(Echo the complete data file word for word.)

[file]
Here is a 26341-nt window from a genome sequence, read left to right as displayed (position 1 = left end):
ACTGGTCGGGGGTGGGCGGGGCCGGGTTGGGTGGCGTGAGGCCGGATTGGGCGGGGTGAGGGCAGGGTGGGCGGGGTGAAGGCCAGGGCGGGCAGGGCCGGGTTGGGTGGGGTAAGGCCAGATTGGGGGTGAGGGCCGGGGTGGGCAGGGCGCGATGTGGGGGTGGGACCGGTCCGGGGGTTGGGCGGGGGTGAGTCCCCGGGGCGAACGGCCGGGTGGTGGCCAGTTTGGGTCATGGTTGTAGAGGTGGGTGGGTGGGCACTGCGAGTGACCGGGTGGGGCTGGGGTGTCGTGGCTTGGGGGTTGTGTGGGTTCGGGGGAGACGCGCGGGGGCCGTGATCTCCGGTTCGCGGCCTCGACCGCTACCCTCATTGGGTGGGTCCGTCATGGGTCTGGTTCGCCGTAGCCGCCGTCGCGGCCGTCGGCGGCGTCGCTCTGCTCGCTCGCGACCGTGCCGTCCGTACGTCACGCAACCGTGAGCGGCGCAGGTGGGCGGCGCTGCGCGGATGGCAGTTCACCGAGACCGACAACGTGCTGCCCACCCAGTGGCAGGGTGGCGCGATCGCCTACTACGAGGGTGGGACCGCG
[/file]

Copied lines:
Here is a 26341-nt window from a genome sequence, read left to right as displayed (position 1 = left end):
ACTGGTCGGGGGTGGGCGGGGCCGGGTTGGGTGGCGTGAGGCCGGATTGGGCGGGGTGAGGGCAGGGTGGGCGGGGTGAAGGCCAGGGCGGGCAGGGCCGGGTTGGGTGGGGTAAGGCCAGATTGGGGGTGAGGGCCGGGGTGGGCAGGGCGCGATGTGGGGGTGGGACCGGTCCGGGGGTTGGGCGGGGGTGAGTCCCCGGGGCGAACGGCCGGGTGGTGGCCAGTTTGGGTCATGGTTGTAGAGGTGGGTGGGTGGGCACTGCGAGTGACCGGGTGGGGCTGGGGTGTCGTGGCTTGGGGGTTGTGTGGGTTCGGGGGAGACGCGCGGGGGCCGTGATCTCCGGTTCGCGGCCTCGACCGCTACCCTCATTGGGTGGGTCCGTCATGGGTCTGGTTCGCCGTAGCCGCCGTCGCGGCCGTCGGCGGCGTCGCTCTGCTCGCTCGCGACCGTGCCGTCCGTACGTCACGCAACCGTGAGCGGCGCAGGTGGGCGGCGCTGCGCGGATGGCAGTTCACCGAGACCGACAACGTGCTGCCCACCCAGTGGCAGGGTGGCGCGATCGCCTACTACGAGGGTGGGACCGCG